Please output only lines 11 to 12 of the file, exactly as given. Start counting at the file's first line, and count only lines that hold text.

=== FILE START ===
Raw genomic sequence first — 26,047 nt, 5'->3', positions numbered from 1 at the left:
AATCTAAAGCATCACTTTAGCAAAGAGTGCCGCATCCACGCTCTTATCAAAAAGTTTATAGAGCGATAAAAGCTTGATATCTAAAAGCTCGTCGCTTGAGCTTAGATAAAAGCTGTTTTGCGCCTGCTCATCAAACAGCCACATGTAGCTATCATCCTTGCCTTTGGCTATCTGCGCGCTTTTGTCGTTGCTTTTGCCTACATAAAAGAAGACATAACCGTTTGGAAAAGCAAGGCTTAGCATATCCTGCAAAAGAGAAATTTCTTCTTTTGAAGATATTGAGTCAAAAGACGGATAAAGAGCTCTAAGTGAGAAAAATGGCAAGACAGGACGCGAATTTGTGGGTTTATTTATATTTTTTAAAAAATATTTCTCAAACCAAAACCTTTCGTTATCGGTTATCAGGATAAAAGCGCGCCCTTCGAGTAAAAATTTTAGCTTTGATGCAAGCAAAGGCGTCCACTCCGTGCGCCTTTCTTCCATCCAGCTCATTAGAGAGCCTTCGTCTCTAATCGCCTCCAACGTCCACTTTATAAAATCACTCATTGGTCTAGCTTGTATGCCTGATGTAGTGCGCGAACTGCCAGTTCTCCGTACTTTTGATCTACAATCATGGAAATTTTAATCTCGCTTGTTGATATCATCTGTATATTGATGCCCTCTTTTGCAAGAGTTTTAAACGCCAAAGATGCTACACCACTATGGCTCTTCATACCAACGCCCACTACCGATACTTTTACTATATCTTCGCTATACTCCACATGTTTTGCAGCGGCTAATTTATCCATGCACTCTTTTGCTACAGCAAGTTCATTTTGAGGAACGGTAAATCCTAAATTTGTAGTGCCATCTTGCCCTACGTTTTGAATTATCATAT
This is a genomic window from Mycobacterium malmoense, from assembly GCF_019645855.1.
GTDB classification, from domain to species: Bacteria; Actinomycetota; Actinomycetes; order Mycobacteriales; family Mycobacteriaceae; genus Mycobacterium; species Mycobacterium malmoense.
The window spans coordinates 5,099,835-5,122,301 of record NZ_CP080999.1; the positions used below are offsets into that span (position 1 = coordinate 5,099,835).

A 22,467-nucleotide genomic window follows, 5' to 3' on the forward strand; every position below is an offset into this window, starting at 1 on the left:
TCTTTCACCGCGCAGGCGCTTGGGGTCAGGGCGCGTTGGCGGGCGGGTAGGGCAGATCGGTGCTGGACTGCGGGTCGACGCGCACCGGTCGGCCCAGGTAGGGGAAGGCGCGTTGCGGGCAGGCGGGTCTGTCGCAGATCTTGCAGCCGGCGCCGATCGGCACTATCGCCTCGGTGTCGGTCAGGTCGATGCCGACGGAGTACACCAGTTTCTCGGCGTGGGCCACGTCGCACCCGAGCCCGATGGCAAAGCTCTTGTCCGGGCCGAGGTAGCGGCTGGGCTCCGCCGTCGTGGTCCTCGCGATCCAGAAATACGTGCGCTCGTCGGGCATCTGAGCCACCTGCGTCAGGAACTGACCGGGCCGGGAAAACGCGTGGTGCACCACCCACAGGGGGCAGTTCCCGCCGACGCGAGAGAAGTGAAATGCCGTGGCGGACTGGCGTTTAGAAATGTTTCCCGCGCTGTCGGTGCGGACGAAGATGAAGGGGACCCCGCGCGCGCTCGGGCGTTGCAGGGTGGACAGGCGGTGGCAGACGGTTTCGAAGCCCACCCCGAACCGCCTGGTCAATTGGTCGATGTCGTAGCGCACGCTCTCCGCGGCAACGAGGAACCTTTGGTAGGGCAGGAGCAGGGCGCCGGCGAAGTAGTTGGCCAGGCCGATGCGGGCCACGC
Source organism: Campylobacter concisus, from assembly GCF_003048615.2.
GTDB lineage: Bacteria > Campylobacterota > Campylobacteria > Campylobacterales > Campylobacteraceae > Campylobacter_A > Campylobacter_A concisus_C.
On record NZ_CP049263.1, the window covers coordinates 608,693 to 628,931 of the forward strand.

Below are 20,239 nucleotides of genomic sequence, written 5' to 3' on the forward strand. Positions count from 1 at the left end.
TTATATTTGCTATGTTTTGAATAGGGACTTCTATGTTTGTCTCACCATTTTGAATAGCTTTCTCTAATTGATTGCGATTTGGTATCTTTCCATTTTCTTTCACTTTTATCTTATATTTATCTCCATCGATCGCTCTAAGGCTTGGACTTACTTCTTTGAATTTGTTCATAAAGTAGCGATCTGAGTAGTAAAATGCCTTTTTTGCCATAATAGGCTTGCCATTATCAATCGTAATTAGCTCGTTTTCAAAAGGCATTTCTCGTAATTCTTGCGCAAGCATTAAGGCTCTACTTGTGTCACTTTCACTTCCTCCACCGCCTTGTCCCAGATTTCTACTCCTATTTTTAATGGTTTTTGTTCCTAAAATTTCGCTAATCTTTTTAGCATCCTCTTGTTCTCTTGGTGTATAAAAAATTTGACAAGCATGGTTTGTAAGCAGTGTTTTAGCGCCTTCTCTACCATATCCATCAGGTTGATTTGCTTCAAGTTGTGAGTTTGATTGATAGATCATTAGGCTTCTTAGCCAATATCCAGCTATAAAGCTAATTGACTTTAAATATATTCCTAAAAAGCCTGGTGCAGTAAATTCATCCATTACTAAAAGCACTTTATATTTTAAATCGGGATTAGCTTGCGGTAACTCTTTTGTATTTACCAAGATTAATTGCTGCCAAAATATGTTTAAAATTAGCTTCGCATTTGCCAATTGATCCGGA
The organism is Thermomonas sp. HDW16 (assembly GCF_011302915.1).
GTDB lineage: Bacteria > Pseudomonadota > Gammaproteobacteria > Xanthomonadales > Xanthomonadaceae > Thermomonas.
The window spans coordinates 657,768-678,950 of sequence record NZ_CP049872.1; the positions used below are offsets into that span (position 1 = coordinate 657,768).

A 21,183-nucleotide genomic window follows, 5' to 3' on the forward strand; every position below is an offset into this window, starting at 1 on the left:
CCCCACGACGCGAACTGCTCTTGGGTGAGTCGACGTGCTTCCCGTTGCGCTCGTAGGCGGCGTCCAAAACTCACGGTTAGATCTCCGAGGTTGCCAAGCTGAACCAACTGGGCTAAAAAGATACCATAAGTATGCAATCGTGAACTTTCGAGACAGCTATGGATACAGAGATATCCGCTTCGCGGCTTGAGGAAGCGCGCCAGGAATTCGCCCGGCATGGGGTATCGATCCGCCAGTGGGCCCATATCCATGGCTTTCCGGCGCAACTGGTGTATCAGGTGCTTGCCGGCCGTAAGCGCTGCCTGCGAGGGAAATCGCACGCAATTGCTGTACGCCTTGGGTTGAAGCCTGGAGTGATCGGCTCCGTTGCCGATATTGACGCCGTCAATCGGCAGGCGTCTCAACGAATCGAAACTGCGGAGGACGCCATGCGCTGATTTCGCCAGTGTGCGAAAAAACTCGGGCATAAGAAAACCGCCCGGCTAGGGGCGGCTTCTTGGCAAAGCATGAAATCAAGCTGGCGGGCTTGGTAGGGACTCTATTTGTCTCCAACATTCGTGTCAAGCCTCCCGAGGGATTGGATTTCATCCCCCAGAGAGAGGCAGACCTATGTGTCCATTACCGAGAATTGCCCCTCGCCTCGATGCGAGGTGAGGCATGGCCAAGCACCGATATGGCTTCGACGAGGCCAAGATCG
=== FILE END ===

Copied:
Below are 20,239 nucleotides of genomic sequence, written 5' to 3' on the forward strand. Positions count from 1 at the left end.
TTATATTTGCTATGTTTTGAATAGGGACTTCTATGTTTGTCTCACCATTTTGAATAGCTTTCTCTAATTGATTGCGATTTGGTATCTTTCCATTTTCTTTCACTTTTATCTTATATTTATCTCCATCGATCGCTCTAAGGCTTGGACTTACTTCTTTGAATTTGTTCATAAAGTAGCGATCTGAGTAGTAAAATGCCTTTTTTGCCATAATAGGCTTGCCATTATCAATCGTAATTAGCTCGTTTTCAAAAGGCATTTCTCGTAATTCTTGCGCAAGCATTAAGGCTCTACTTGTGTCACTTTCACTTCCTCCACCGCCTTGTCCCAGATTTCTACTCCTATTTTTAATGGTTTTTGTTCCTAAAATTTCGCTAATCTTTTTAGCATCCTCTTGTTCTCTTGGTGTATAAAAAATTTGACAAGCATGGTTTGTAAGCAGTGTTTTAGCGCCTTCTCTACCATATCCATCAGGTTGATTTGCTTCAAGTTGTGAGTTTGATTGATAGATCATTAGGCTTCTTAGCCAATATCCAGCTATAAAGCTAATTGACTTTAAATATATTCCTAAAAAGCCTGGTGCAGTAAATTCATCCATTACTAAAAGCACTTTATATTTTAAATCGGGATTAGCTTGCGGTAACTCTTTTGTATTTACCAAGATTAATTGCTGCCAAAATATGTTTAAAATTAGCTTCGCATTTGCCAATTGATCCGGA